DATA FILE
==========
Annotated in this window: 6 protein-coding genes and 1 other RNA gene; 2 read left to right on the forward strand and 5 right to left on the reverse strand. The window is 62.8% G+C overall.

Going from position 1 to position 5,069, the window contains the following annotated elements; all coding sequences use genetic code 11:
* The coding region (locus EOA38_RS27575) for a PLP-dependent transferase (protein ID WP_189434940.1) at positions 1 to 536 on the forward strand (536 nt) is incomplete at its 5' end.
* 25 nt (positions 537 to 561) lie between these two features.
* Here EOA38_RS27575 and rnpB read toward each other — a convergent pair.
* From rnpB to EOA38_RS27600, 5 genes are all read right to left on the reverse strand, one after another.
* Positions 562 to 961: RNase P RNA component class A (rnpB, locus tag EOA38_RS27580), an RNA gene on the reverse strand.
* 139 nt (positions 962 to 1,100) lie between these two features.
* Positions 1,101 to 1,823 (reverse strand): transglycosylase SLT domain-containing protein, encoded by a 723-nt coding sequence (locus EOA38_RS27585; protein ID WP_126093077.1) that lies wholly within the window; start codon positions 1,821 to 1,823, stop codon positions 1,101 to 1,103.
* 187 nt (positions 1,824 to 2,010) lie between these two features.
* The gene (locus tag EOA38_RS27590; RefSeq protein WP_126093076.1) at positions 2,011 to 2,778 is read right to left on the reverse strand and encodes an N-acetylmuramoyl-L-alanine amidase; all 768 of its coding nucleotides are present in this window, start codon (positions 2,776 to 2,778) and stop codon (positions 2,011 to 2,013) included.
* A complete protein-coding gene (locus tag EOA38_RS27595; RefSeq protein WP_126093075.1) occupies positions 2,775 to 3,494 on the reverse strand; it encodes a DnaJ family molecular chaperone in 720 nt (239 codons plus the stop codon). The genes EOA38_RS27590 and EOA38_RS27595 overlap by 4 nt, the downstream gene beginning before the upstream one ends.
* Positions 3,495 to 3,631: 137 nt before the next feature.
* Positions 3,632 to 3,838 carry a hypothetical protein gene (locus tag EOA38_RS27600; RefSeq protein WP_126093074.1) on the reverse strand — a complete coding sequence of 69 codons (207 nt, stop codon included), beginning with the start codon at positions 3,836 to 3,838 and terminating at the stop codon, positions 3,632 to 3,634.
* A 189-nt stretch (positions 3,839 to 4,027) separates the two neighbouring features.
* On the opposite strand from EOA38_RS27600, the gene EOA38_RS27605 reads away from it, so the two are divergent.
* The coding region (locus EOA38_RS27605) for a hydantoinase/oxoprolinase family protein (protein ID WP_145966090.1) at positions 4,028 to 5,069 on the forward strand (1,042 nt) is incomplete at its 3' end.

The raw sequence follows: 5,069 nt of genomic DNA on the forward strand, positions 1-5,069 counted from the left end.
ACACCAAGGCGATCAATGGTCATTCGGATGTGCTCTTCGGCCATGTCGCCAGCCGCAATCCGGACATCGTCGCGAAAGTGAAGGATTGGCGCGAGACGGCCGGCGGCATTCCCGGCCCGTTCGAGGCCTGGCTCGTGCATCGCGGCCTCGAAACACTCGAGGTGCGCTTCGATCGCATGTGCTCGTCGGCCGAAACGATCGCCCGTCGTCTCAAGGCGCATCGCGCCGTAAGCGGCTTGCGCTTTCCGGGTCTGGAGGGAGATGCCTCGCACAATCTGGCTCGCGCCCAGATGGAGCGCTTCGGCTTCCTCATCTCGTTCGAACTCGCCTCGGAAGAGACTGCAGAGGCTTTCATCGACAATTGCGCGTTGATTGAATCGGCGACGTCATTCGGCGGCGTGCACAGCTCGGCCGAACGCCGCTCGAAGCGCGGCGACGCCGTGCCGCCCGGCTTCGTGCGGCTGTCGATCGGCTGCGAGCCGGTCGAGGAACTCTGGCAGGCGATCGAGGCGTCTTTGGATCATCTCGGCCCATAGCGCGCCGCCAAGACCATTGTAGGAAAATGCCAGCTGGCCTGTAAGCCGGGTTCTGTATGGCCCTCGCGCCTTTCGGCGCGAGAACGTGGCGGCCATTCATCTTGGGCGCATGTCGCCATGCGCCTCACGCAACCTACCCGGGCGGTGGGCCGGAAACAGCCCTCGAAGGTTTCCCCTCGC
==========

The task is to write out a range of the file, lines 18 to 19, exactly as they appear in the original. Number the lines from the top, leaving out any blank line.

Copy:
The raw sequence follows: 5,069 nt of genomic DNA on the forward strand, positions 1-5,069 counted from the left end.
ACACCAAGGCGATCAATGGTCATTCGGATGTGCTCTTCGGCCATGTCGCCAGCCGCAATCCGGACATCGTCGCGAAAGTGAAGGATTGGCGCGAGACGGCCGGCGGCATTCCCGGCCCGTTCGAGGCCTGGCTCGTGCATCGCGGCCTCGAAACACTCGAGGTGCGCTTCGATCGCATGTGCTCGTCGGCCGAAACGATCGCCCGTCGTCTCAAGGCGCATCGCGCCGTAAGCGGCTTGCGCTTTCCGGGTCTGGAGGGAGATGCCTCGCACAATCTGGCTCGCGCCCAGATGGAGCGCTTCGGCTTCCTCATCTCGTTCGAACTCGCCTCGGAAGAGACTGCAGAGGCTTTCATCGACAATTGCGCGTTGATTGAATCGGCGACGTCATTCGGCGGCGTGCACAGCTCGGCCGAACGCCGCTCGAAGCGCGGCGACGCCGTGCCGCCCGGCTTCGTGCGGCTGTCGATCGGCTGCGAGCCGGTCGAGGAACTCTGGCAGGCGATCGAGGCGTCTTTGGATCATCTCGGCCCATAGCGCGCCGCCAAGACCATTGTAGGAAAATGCCAGCTGGCCTGTAAGCCGGGTTCTGTATGGCCCTCGCGCCTTTCGGCGCGAGAACGTGGCGGCCATTCATCTTGGGCGCATGTCGCCATGCGCCTCACGCAACCTACCCGGGCGGTGGGCCGGAAACAGCCCTCGAAGGTTTCCCCTCGC